If you’re big into the genre of science fiction films, you couldn’t miss the name, Denis Villeneuve. He is a four-time Canadian Screen Award-winning director with films like Blade Runner 2049 (2017), Arrival (2016), Polytechnique (2009), Dune (2021), etc., under his umbrella.
Denis Villeneuve’s name goes on top with all the A-list Hollywood directors like Christopher Nolan, Martin Scorsese, Quentin Tarantino, Steven Spielberg, etc. However, he hasn’t just remained a big name in Hollywood but is a favorite of the worldwide audience along with being critically acclaimed worldwide too.
Villeneuve began his film-making career making short films and going on to win a youth film competition organized by Radio Canada. His feature film directorial debut was with the 1998 film ‘August 32nd on Earth’ which was screened at the Cannes Film Festival in the same year. He also bagged the Academy Award for Best Director for Arrival (2016).
‘Dune’, Villeneuve’s latest release based on a novel by Frank Herbert has been the talk for quite a while now. The novel by Herbert, by the same name, has been a crowd favorite from the time it came out which meant that Villeneuve had big shoes to fill. It is needless to say that Villeneuve lived up to the expectations of the Dune fans, along with winning the acclaim of the world.
It premiered at the 78th Venice International Film Festival. It received huge critical acclaim along with being a box office success as everyone loves Villeneuve and on top of that, they get to see Timothee Chalamet and Zendaya on screen together, being accompanied by Hans Zimmer’s cinematic score.
The 2021 release is the first of the two-part Dune series by Villeneuve and it is needless to say that the world is eagerly waiting for the second part which is due in 2023.
Denis Villeneuve is someone who makes his movies for all types of audiences. His minimalistic, subtle yet exciting, and mysterious style of filmmaking is something everyone can get into, be it film critiques, filmmakers, film students, or someone who watches a film as just a medium of entertainment.
Denis Villeneuve has a way of making his audience confused, anxious and uncertain with his filmmaking techniques. He presents uncertainty and ambiguity gracefully through the cinematic techniques of music, cinematography, storytelling, editing, color, and his vision.
Denis Villeneuve, with each of his films, takes us on a revelatory journey with his characters. Villeneuve’s protagonist is thrown into a world filled with questions who are constantly seeking answers. It is a journey that the protagonist makes along with the viewer as each of ours’ eyes are blinded by Villeneuve’s vision.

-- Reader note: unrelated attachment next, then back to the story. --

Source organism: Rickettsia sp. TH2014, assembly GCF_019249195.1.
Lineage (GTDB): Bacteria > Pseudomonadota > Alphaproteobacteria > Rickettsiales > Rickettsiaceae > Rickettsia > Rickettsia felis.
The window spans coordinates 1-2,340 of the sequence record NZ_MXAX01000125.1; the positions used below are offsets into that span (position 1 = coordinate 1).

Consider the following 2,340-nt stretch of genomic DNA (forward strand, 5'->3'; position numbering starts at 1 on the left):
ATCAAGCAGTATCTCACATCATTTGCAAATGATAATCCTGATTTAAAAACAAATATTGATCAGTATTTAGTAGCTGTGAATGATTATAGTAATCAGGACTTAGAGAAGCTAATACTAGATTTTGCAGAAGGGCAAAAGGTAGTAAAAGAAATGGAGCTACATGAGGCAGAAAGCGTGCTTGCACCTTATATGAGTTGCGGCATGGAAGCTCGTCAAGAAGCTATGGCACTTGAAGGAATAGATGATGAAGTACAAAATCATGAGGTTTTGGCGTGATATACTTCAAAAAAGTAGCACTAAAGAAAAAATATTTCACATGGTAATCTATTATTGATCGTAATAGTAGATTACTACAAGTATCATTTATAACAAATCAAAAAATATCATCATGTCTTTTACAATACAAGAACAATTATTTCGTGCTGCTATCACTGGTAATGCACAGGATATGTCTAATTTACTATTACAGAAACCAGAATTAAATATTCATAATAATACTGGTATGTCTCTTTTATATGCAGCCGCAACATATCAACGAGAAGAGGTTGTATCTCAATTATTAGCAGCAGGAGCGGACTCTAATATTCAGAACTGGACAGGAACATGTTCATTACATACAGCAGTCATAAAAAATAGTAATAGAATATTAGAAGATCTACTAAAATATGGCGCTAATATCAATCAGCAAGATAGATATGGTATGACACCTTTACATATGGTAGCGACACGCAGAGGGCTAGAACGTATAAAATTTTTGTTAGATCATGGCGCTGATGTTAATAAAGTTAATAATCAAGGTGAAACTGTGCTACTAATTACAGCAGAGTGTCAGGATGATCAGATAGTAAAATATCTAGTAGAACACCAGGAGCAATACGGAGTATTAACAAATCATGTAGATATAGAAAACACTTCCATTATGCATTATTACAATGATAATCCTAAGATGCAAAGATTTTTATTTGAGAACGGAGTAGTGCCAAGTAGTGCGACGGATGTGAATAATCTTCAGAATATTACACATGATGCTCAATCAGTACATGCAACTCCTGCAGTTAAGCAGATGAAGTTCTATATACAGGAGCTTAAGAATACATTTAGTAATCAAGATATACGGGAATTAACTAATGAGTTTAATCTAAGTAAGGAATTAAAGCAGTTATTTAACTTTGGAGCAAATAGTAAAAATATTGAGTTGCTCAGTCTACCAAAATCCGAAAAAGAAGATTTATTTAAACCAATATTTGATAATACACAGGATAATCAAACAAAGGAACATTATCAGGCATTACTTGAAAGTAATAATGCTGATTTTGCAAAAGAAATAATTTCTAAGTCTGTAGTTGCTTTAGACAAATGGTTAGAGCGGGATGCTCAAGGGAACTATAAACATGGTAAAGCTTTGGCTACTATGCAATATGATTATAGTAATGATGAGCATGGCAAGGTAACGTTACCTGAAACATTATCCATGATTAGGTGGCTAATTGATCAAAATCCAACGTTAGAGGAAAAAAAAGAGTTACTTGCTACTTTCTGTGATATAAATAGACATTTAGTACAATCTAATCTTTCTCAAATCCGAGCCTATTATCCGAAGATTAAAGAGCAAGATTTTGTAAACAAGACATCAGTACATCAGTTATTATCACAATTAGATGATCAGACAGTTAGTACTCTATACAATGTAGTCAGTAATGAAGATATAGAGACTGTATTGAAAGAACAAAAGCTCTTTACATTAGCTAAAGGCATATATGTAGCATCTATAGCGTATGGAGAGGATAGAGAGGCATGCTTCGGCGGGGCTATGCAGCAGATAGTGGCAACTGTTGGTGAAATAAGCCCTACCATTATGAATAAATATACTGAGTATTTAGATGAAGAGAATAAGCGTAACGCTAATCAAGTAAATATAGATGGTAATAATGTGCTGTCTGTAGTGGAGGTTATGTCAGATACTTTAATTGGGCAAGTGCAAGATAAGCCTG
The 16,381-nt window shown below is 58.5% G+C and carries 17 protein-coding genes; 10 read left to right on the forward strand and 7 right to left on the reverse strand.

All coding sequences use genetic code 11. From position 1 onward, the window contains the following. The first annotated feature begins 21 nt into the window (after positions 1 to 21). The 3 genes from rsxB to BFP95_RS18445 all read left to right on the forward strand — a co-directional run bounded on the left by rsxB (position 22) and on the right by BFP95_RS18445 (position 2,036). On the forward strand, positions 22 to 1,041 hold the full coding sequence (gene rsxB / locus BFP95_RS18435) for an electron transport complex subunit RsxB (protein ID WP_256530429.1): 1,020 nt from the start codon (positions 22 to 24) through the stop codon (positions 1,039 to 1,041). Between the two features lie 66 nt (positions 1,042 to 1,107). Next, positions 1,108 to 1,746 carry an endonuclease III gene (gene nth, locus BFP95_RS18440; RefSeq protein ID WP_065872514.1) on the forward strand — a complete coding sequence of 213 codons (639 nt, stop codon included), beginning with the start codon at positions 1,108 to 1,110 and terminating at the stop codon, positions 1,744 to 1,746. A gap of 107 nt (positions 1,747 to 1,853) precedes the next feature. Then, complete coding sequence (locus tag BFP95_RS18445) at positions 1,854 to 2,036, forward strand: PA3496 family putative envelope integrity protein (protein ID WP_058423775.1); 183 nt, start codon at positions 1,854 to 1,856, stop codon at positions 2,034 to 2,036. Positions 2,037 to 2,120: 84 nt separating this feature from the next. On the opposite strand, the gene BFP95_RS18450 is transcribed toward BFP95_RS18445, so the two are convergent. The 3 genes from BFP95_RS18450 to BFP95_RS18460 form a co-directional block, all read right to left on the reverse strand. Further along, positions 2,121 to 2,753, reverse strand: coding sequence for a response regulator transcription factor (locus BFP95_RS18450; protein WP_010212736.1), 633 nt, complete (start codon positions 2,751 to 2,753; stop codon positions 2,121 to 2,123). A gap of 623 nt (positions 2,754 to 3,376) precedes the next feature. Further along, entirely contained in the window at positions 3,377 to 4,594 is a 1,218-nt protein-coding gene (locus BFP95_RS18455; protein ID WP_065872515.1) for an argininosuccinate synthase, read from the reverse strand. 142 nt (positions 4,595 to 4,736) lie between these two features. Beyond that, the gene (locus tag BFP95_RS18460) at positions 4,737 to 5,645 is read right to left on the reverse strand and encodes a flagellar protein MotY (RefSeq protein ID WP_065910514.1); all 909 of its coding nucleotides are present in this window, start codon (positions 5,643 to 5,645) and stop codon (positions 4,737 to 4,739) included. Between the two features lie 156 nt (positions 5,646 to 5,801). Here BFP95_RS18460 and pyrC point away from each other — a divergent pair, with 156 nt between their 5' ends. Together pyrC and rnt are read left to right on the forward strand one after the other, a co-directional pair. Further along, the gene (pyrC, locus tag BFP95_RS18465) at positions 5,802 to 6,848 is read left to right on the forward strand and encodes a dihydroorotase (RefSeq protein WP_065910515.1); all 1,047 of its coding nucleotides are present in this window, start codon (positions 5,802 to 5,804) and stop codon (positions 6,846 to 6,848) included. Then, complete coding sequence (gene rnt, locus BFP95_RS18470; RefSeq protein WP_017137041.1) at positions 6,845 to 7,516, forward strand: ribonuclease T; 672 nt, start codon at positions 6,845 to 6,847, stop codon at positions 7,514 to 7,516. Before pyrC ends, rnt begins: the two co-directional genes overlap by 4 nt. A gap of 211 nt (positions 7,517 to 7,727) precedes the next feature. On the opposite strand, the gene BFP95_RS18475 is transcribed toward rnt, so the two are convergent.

In Villeneuve’s latest release, Dune (2021), Paul (played by Timothee Chalamet), and Lady Jessica (played by Rebecca Ferguson) are on an unknown planet seeking answers and finding a way to survive. The characters, along with us, have no idea as to what is going to happen next.
In Arrival (2016), it’s not just the protagonist who is looking for answers, but everyone present on screen is. The protagonist, though looking for answers to the unknown, also goes through a journey of self-discovery.
In 2010’s ‘Incendies’, the protagonists, i.e. the two twins, Jeanne Marwan and Simone Marwan, go on a journey of discovering their family history, themselves while looking for answers to questions they don’t know the meaning of.
The protagonists in all of Villeneuve’s films, whether that be Jake Gyllenhal in ‘Enemy’ (2013), Ryan Gosling in ‘Blade Runner 2049’ (2017), or Timothee Chalamet in ‘Dune’ (2021), are at a pedestal of uncertainty and are on a quest for answers.
We have discussed earlier that Denis Villeneuve loves to create uncertainty or ambiguity for his protagonists and his audience. One of the key elements through which he achieves these is through cinematography.
He keeps in mind the traditional methods of framing like the rule of thirds and breaks them to create his own style with off-center framing and inverted camera angles. These cinematic techniques of Villeneuve help him build the ambiguity of his movies.
In Polytechnique (2009), as the protagonist Jean-Francois (played by Sebastien Huberdeau) is driving to visit his mother, his car is tracked with an inverted aerial shot. It signifies the enormous pressure he has on his mind.
Likewise, in Arrival (2016), Villeneuve uses his cinematic method to the extreme as when the protagonists go in front of the ‘aliens’, the camera tracks and inverts completely upside down hinting at the chaos and confusion everyone, including the protagonists, feels. Villeneuve here straight up flips the world in order to portray the chaos.
Another noteworthy trademark style of Villeneuve is his use of empty or negative space when the characters in the movie are going through a crisis. For example, in Incendies (2010) a lot of empty space is seen behind Simone when he has been blindfolded. The blindfold leads him to become vulnerable with no sense of what is to come.
Villeneuve both literally and metaphorically keeps us in the dark with his storytelling and lighting. His use of light and shadow is commendable. He uses shadows and silhouettes to the extremes to keep the ambiguity of his films alive. The audience on one hand experiences vibrant colors and on the other experiences the mystery that Villeneuve portrays through the shadows that he uses.
Use Of Special Effects
Since Villeneuve is always blurring the lines between real and unreal, most of Villeneuve’s films need special effects, VFX, or CGI.
In Villeneuve’s latest release, Dune (2021), the sandworms created the need for using VFX. Most of the film was shot on location in the deserts of the United Arab Emirates and Jordan. Paul Lambert, a digital effects supervisor, swapped his green screens for brown screens and called it the ‘sandscreen’.
The ‘sandscreen’ helped the team to shoot on location and create the absolutely gorgeous, yet, enormous sandworms that we get to see on screen.